In a letter to House Speaker John A. Boehner (R-Ohio), Obama wrote that ”further borrowing is required to meet existing commitments.”
I borrowed this story from Friday's King Report...and it's posted in Thursday's edition of The Washington Post. It's worth skimming...so take the red pill...and then click here.
Private antitrust litigation pitting some five million retailers against Visa, MasterCard, and 13 large banks, has slipped under the radar of many analysts and investors who follow those companies, but the case may deliver a multi-billion dollar shock to bank bulls in the coming months.
Estimates of the potential cost of a settlement of the antitrust case vary dramatically–from a few billion dollars into the hundreds of billions. At least as worrisome to the financial companies, according to Deutsche Bank research, is the risk that a settlement or judge’s ruling could take the 2% “interchange” fees banks and card companies charge retailers on credit card transactions to as low as .5%, That would equal the rate in Australia, but still be higher than the .3% charged in the European Union, according to a report by Sanford Bernstein analyst Rod Bourgeois.
The impact of such a change would be several times as costly as the Durbin Amendment, which caps fees banks can charge on debit cards and is one of the new rules most hated by the big banks.
This story appeared in Forbes on Thursday...and I thank reader 'David in California' for sending it along. The link is here.
Seven months after Hurricane Katrina ripped holes in the Superdome’s roof in 2005, Louisiana State Bond Commission members made what they were told would be “the best of a bad situation” in financing the stadium’s renovation.
Acting against the recommendation of their staff, the commissioners voted for a Merrill Lynch & Co. plan to use debt and interest-rate swaps to pay for the job. While the deal helped keep the National Football League's New Orleans Saints from leaving town -- and the arena got new scoreboards while 12,000 seats were converted to luxury class -- taxpayers became the losers for supporting a winning team.
The cost of financing the work has reached $42 million, almost a quarter of the $187 million spent on Katrina-related repairs and enhancements and three times as much as expected. The deal became so expensive that the state repurchased the debt sold by the New York investment bank to stop the bleeding.
This sounds very similar to what happened to Jefferson County in Alabama. I thank Washington state reader S.A. for this sending this Bloomberg story my way yesterday. Take another red pill and then click here.
There are two stories coming out of New Hampshire. The big story is Mitt Romney. The bigger one is Ron Paul.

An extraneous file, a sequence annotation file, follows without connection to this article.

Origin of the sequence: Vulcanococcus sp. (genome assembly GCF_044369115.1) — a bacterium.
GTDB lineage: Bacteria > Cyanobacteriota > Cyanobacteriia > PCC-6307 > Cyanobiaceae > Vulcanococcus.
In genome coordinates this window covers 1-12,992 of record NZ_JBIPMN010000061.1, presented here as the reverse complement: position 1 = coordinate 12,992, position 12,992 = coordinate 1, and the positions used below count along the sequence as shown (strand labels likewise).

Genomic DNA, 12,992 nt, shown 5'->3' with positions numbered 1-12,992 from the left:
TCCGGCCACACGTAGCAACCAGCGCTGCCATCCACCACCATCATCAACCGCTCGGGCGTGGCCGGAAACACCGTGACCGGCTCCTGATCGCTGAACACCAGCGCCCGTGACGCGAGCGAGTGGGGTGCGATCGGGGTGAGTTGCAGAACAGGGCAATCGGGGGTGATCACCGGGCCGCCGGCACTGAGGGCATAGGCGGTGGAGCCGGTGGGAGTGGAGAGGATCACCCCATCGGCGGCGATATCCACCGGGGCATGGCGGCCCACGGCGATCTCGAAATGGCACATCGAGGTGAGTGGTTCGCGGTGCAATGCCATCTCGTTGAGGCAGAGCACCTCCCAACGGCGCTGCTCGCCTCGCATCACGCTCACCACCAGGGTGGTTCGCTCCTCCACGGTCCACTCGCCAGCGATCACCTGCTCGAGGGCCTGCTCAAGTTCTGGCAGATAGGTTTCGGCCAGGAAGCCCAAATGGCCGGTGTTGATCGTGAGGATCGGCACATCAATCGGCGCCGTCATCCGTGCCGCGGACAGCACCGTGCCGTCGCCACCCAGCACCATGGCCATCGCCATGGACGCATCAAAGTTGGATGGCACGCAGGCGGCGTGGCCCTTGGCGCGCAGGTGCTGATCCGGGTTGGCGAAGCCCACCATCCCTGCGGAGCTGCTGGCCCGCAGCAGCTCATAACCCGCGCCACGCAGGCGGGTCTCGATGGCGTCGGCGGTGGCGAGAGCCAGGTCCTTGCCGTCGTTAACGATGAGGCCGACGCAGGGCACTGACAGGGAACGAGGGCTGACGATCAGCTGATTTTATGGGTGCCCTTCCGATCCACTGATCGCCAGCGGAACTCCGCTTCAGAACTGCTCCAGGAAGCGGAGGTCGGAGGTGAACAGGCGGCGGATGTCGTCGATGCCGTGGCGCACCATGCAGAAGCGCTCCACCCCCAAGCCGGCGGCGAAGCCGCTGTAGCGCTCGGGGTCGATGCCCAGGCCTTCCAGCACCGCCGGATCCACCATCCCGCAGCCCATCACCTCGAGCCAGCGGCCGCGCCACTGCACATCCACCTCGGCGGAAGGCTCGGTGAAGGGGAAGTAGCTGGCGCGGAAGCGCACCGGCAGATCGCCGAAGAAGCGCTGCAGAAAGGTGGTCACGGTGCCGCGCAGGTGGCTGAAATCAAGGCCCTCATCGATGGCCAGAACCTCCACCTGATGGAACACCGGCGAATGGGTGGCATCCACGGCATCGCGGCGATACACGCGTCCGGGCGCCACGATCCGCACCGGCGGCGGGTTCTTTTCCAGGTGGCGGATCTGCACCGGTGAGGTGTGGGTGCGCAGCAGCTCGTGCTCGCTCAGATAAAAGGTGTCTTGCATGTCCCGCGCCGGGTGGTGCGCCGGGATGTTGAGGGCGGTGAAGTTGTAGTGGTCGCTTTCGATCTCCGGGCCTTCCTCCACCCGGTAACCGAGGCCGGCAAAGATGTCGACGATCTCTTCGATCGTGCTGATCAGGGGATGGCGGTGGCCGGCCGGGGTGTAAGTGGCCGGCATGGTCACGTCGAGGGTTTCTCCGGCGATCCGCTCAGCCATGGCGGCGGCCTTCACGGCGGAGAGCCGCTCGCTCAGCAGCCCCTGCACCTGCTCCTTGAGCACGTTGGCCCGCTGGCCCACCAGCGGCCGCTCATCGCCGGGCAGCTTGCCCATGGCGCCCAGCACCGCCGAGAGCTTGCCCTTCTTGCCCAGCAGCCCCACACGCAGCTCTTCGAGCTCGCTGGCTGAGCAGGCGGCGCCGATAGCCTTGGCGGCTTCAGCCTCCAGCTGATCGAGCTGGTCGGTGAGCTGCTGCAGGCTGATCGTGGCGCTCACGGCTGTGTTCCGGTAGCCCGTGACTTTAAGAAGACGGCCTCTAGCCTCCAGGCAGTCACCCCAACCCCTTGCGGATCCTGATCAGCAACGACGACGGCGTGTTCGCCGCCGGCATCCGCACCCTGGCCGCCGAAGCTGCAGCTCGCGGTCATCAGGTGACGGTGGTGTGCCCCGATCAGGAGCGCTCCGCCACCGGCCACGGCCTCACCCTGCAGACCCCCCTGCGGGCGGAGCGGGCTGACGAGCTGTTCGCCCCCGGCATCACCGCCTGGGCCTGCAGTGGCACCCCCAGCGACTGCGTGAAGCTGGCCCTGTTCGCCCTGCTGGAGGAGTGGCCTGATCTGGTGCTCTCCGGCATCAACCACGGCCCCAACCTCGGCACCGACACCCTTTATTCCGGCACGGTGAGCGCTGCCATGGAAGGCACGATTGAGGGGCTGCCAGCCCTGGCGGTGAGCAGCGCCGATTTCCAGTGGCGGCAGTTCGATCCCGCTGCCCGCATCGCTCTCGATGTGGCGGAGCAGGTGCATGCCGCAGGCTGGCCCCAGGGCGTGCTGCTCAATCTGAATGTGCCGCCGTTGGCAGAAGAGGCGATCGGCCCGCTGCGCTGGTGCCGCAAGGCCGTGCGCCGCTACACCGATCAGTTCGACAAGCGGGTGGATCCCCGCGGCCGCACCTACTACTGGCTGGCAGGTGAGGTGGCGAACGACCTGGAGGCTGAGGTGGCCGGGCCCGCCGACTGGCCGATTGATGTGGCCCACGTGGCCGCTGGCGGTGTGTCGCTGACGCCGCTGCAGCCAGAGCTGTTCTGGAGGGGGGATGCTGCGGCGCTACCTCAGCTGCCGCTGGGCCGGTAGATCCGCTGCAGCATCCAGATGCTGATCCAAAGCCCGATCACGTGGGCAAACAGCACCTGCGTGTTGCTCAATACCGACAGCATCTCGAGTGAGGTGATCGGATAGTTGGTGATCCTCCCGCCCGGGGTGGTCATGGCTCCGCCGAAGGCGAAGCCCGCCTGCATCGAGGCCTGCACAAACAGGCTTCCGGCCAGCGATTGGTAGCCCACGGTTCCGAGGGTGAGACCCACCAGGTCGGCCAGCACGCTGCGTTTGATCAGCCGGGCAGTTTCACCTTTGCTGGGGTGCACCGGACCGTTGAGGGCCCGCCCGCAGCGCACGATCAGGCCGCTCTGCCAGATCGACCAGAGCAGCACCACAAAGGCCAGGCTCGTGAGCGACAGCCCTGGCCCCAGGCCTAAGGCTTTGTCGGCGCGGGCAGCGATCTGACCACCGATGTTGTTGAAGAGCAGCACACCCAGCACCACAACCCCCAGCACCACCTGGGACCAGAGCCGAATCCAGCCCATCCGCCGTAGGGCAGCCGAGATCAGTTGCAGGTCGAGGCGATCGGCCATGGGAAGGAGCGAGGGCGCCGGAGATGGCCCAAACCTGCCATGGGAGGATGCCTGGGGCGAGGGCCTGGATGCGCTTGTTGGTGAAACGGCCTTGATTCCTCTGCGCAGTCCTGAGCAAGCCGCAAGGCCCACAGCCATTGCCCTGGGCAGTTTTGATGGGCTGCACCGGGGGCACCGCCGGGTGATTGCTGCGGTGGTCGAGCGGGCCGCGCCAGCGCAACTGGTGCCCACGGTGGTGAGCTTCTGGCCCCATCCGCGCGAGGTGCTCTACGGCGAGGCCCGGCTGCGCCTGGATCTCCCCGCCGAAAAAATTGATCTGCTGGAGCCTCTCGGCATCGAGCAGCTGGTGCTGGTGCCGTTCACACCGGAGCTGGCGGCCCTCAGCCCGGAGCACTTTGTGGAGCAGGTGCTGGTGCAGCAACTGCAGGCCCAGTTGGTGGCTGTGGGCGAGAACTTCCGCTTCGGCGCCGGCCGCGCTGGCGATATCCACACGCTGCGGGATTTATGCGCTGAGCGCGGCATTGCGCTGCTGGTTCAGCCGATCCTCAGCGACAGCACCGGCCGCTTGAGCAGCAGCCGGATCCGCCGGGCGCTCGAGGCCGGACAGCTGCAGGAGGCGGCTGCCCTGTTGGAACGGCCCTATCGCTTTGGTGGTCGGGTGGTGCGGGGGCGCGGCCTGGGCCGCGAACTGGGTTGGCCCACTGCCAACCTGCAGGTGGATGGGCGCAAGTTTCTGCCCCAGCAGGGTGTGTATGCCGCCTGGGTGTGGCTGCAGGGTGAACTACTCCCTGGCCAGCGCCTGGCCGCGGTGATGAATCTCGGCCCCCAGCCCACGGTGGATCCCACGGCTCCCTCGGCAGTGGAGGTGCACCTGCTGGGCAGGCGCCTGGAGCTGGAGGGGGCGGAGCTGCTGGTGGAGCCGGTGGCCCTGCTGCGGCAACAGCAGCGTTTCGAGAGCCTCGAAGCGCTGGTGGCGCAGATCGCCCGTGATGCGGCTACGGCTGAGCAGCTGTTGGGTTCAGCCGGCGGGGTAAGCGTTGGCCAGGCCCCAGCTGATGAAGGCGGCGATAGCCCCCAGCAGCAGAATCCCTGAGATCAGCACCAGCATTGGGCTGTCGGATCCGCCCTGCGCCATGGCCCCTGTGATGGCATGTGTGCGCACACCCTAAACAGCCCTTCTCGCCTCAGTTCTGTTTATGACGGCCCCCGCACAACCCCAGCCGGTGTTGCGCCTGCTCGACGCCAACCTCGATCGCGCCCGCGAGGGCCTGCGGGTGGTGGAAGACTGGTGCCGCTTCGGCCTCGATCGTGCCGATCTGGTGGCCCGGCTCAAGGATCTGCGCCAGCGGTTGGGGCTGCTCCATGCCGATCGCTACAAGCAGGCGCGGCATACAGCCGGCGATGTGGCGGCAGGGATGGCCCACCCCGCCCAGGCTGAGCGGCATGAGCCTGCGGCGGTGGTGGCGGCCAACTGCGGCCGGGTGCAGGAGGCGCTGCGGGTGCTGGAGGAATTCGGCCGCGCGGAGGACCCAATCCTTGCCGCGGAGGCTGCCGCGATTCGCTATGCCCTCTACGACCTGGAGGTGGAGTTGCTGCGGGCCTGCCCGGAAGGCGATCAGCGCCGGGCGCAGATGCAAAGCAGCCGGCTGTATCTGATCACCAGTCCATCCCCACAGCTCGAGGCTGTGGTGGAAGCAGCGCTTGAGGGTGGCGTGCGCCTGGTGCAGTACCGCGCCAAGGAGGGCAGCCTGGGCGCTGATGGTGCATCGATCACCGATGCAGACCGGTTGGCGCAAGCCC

Romney won a major victory with nearly 40 percent of the vote, 16 points ahead of No. 2. The split among his challengers made the outcome even more decisive. Rick Santorum and Newt Gingrich were diminished by distant, lower-tier finishes. Rick Perry got less than 1 percent. And Jon Huntsman, who staked everything on New Hampshire, came in a weak third with less than half of Romney’s vote. He practically moved to the state — and then received exactly one-sixth of the vote in a six-man contest. Where does he go from here?
But the bigger winner was Ron Paul. He got 21 percent in Iowa, 23 in New Hampshire, the only candidate other than Romney to do well with two very different electorates, one more evangelical and socially conservative, the other more moderate and fiscally conservative.
This op-ed piece was in The Washington Post on Thursday...and I borrowed it from a GATA release yesterday. The link is here.
This was the headline to yesterday's edition of Casey's Daily Dispatch. It's actually the title to the featured article in David Galland's missive yesterday...and it's also your first must read of the day. In fact, it's an absolute must read. I've been around a while...and I never thought I'd read an article such as this, written about the United States...ever!!! This is scary stuff...and the two red pills you took should last you through this essay as well...plus the next one. The link is here.
Everyone knows that the US government is bankrupt and has been for many years. But I thought it might be instructive to see what its current cash-flow situation actually is. At least insofar as it's possible to get a clear picture.
So what can you do about it? Well, actually, there is nothing you can do about it. At least as far as changing the course of history is concerned. The best you can do is to speculate intelligently on further, new distortions that will be cranked into the system, as well as others that are inevitably going to be liquidated.
It seems to me that this is a trend that can no longer be turned around. The US government's budget is, in fact, the biggest thing in the world; it won't be turned around, because it's like a gigantic snowball rolling down a hill. It will only stop when it smashes into the village at the bottom of the valley. The best thing you can do is capitalize on it as well as you can...and get out of its way while you do.